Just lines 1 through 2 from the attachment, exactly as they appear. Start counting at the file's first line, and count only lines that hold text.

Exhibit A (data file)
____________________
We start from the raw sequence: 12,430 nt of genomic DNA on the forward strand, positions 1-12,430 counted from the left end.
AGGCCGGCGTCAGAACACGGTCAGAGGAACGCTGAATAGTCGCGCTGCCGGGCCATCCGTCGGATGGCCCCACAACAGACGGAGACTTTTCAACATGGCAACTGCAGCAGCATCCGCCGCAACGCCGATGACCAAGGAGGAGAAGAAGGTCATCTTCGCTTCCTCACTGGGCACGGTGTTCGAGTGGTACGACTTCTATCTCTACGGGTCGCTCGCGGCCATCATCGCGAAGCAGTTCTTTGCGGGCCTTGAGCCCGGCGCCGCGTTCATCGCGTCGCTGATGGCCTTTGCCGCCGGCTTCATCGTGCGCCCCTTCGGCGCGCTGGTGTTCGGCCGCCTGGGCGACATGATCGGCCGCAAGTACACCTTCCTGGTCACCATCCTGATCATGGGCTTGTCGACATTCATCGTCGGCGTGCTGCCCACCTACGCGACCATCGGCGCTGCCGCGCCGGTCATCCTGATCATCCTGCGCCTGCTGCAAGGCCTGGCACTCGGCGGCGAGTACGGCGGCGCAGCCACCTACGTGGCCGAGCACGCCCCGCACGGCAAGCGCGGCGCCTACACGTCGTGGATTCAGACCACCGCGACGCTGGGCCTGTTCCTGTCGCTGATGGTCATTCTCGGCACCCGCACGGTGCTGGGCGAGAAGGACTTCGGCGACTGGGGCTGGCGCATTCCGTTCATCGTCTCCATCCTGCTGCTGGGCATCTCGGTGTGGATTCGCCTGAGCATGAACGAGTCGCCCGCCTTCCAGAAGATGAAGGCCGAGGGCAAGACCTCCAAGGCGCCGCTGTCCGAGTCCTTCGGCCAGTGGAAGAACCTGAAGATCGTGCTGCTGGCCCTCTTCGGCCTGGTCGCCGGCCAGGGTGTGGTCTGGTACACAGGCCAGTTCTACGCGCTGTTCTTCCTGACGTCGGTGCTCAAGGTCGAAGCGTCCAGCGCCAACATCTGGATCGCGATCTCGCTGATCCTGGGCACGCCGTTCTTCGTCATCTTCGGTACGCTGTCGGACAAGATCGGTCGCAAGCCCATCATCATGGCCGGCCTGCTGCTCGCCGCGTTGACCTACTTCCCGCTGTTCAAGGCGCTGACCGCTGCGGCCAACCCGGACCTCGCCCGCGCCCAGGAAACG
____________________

We start from the raw sequence: 12,430 nt of genomic DNA on the forward strand, positions 1-12,430 counted from the left end.
AGGCCGGCGTCAGAACACGGTCAGAGGAACGCTGAATAGTCGCGCTGCCGGGCCATCCGTCGGATGGCCCCACAACAGACGGAGACTTTTCAACATGGCAACTGCAGCAGCATCCGCCGCAACGCCGATGACCAAGGAGGAGAAGAAGGTCATCTTCGCTTCCTCACTGGGCACGGTGTTCGAGTGGTACGACTTCTATCTCTACGGGTCGCTCGCGGCCATCATCGCGAAGCAGTTCTTTGCGGGCCTTGAGCCCGGCGCCGCGTTCATCGCGTCGCTGATGGCCTTTGCCGCCGGCTTCATCGTGCGCCCCTTCGGCGCGCTGGTGTTCGGCCGCCTGGGCGACATGATCGGCCGCAAGTACACCTTCCTGGTCACCATCCTGATCATGGGCTTGTCGACATTCATCGTCGGCGTGCTGCCCACCTACGCGACCATCGGCGCTGCCGCGCCGGTCATCCTGATCATCCTGCGCCTGCTGCAAGGCCTGGCACTCGGCGGCGAGTACGGCGGCGCAGCCACCTACGTGGCCGAGCACGCCCCGCACGGCAAGCGCGGCGCCTACACGTCGTGGATTCAGACCACCGCGACGCTGGGCCTGTTCCTGTCGCTGATGGTCATTCTCGGCACCCGCACGGTGCTGGGCGAGAAGGACTTCGGCGACTGGGGCTGGCGCATTCCGTTCATCGTCTCCATCCTGCTGCTGGGCATCTCGGTGTGGATTCGCCTGAGCATGAACGAGTCGCCCGCCTTCCAGAAGATGAAGGCCGAGGGCAAGACCTCCAAGGCGCCGCTGTCCGAGTCCTTCGGCCAGTGGAAGAACCTGAAGATCGTGCTGCTGGCCCTCTTCGGCCTGGTCGCCGGCCAGGGTGTGGTCTGGTACACAGGCCAGTTCTACGCGCTGTTCTTCCTGACGTCGGTGCTCAAGGTCGAAGCGTCCAGCGCCAACATCTGGATCGCGATCTCGCTGATCCTGGGCACGCCGTTCTTCGTCATCTTCGGTACGCTGTCGGACAAGATCGGTCGCAAGCCCATCATCATGGCCGGCCTGCTGCTCGCCGCGTTGACCTACTTCCCGCTGTTCAAGGCGCTGACCGCTGCGGCCAACCCGGACCTCGCCCGCGCCCAGGAAACG